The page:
LOUISVILLE, KY. (WDRB Fox 41) -- Louisville's Smoketown neighborhood has been described as having some of the meanest streets in America.  But we learned that description certainly doesn't apply to one establishment that specializes in warm food, warm music, and warm fellowship.

"I been cookin' here for well over 20 years," says Shirley Mae Beard, as she bends, perspiring, over a huge iron skillet.  If you're in search of fast food or a microwave oven, search somewhere else. Shirley Mae's Soul Food Cafe is about old-fashioned Southern cooking. Her place at 802 S. Clay St. is open only on weekends: why?

"I'm closed during the week," says Mrs. Beard, "because I have to process the food -- pick the greens, the chitlins, all that stuff."

"All that stuff" includes pig's feet, collard and mustard greens, ribs -- and in those iron skillets, chicken wings and hot-water cornbread.

"Well, there's not really a secret (to the cornbread)," Shirley Mae tells us. "Hot-water cornbread's just been around all my life. It's old. If you had meal and water, you had cornbread.

"See, you just mix it together, and give it a little love. Each piece have a little love. You got to roll it, individually. Finishing touch of it is a little love."

It's that love that's brought to Shirley Mae's some famous faces, like Whoopi Goldberg and B. B. King, American Idol Ruben Studdard... and actor Morgan Freeman.

"Well, because they want the real thing," Mrs. Beard says. "They want the real food. They want the real greens, they just have a taste for the real food. No substitutes, none of that. Only spices I have is salt and pepper, that's my spice rack. Salt and pepper, that's it."

Even non-celebrities come in for carry-out. "My favorite is her meat loaf," says one customer who stops by about 10 p.m. "But I just got a taste for ribs tonight...Got love in it. Got love in it."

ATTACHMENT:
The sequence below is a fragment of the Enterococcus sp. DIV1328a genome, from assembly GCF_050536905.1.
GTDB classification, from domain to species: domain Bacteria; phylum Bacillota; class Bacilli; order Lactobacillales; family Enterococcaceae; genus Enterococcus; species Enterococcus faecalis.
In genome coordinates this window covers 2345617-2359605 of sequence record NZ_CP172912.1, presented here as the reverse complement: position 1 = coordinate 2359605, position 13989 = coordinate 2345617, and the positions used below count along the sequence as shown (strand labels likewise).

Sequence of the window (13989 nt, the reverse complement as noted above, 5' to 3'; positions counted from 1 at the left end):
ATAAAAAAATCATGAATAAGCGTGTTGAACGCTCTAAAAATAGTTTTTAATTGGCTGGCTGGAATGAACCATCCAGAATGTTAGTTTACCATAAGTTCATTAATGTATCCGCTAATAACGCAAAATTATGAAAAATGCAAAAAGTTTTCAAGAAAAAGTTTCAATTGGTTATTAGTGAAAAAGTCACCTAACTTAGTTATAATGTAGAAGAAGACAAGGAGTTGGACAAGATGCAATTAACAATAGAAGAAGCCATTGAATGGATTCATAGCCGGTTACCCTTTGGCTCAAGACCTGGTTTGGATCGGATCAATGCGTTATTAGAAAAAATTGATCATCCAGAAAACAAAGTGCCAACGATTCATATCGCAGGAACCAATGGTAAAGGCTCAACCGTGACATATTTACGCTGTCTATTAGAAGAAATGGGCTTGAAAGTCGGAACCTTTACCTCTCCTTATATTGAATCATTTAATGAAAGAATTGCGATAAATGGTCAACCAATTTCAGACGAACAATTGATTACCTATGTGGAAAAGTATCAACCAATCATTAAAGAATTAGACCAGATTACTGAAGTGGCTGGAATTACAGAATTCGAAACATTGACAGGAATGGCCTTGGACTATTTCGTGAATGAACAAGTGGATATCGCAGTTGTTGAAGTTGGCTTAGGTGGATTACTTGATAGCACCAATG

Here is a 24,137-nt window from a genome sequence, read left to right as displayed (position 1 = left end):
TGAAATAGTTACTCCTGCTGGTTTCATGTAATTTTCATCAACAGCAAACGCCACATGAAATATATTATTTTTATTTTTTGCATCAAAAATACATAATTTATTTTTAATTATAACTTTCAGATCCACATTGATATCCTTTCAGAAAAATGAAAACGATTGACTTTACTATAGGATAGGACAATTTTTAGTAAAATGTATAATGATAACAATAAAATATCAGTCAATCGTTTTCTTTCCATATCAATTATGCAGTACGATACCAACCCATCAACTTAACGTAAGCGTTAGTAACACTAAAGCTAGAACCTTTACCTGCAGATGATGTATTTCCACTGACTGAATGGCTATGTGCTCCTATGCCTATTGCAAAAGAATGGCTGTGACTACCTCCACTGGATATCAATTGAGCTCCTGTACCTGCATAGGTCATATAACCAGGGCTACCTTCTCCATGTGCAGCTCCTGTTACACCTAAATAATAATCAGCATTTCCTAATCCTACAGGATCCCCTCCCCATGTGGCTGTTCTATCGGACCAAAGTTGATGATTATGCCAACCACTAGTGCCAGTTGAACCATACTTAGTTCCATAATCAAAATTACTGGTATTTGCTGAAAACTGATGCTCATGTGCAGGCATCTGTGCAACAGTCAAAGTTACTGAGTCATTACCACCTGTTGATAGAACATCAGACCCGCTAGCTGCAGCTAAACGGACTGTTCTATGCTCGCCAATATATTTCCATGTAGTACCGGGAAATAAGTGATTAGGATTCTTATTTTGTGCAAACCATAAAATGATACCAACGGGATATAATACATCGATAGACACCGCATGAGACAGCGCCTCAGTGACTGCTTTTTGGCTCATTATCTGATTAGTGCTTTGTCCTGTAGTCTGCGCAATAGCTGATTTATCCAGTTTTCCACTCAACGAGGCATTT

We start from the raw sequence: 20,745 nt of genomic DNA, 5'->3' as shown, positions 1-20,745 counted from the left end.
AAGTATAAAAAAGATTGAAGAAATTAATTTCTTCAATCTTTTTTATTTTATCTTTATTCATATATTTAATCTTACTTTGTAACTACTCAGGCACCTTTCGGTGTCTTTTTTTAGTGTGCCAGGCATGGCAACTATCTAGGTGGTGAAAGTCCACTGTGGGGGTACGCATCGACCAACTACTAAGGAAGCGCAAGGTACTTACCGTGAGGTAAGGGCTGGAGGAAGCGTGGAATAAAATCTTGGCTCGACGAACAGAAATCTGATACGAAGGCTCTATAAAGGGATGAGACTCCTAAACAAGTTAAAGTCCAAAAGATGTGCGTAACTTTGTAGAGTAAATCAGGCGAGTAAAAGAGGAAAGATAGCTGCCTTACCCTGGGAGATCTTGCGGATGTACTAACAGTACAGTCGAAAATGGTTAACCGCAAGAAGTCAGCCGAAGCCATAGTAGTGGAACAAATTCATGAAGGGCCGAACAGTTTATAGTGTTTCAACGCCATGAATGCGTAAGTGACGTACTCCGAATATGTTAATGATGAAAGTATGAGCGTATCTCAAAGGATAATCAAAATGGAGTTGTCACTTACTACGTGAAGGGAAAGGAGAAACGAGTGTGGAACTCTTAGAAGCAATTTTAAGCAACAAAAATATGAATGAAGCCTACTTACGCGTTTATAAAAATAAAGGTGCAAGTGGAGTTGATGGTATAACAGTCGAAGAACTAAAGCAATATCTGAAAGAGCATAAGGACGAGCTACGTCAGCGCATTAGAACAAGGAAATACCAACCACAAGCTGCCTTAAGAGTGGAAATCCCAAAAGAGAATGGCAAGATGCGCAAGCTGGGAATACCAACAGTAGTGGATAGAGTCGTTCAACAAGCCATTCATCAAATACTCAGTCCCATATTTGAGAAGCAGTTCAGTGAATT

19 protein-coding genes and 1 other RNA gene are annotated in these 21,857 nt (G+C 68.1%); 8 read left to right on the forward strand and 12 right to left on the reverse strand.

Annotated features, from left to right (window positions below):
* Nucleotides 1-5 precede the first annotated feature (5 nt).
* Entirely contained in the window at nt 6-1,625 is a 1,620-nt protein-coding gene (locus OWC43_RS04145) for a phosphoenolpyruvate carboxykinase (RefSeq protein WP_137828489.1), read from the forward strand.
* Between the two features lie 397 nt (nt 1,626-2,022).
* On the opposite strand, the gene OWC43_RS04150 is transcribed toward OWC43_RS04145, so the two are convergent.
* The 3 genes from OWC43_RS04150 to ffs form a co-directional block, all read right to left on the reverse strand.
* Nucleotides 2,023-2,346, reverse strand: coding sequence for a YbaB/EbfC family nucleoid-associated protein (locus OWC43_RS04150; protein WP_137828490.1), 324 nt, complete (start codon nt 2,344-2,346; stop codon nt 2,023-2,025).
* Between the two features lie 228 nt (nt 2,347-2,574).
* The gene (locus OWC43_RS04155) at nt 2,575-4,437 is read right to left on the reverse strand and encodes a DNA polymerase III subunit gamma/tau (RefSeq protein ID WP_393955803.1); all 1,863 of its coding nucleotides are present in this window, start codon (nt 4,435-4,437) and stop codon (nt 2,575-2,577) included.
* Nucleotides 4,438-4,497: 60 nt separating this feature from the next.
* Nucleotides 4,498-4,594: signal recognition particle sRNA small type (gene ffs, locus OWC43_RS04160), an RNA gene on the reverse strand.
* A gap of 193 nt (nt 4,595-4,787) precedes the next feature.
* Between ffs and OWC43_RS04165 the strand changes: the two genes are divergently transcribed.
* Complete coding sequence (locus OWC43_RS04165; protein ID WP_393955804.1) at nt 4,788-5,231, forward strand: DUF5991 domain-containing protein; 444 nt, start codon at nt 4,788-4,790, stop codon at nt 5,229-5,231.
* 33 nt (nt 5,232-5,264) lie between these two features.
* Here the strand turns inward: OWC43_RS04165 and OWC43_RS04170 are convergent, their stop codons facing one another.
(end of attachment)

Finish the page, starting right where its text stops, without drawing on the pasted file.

Now here's the way it works: You pick up your green beans and your cornbread and your pig's feet here at Shirley Mae's Cafe -- and you carry your plastic bag across Clay Street. That's where the party's really going on -- at the juke joint."

At Smoketown Liquors, the walls are covered with photographs of customers who've passed on. The survivors will be taking care of business until closing time at 4 a.m. -- then go back to the Soul Food Cafe to wrap up the night, while Shirley Mae's daughter Dee Simpson DJ's until dawn.

"We're a blues joint," says Ms. Simpson. "So when you come in, you should be able to say 'I want to hear some B.B., some Bobby, some Etta James...we should be able to rock it for you."

Meanwhile, Shirley Mae's still rocking the soul food... with those big skillets.  "I am lost without my iron skillets -- they keep the heat better... There's no shortcuts to real soul food. You got to peel those potatoes, you got to make those greens, and snap those green beans. There's no shortcuts at all."

The business also deals with another kind of hunger.

"This place is a community -- we're not insulated," says Ms. Simpson as she selects a new blues CD. "I mean, we have to care if this mother died and left three kids here with no Christmas. We have to care if someone is deathly ill. We've had to bury some of our customers because they had no next of kin here... Your responsibility as a member of the community is to make the community better."

Which is how Shirley Mae's serves up soul food -- AND food for the soul.

The restaurant throws free parties for children on Hallowe'en and Christmas, and helps out the hungry by providing food to people in the neighborhood on Thursdays.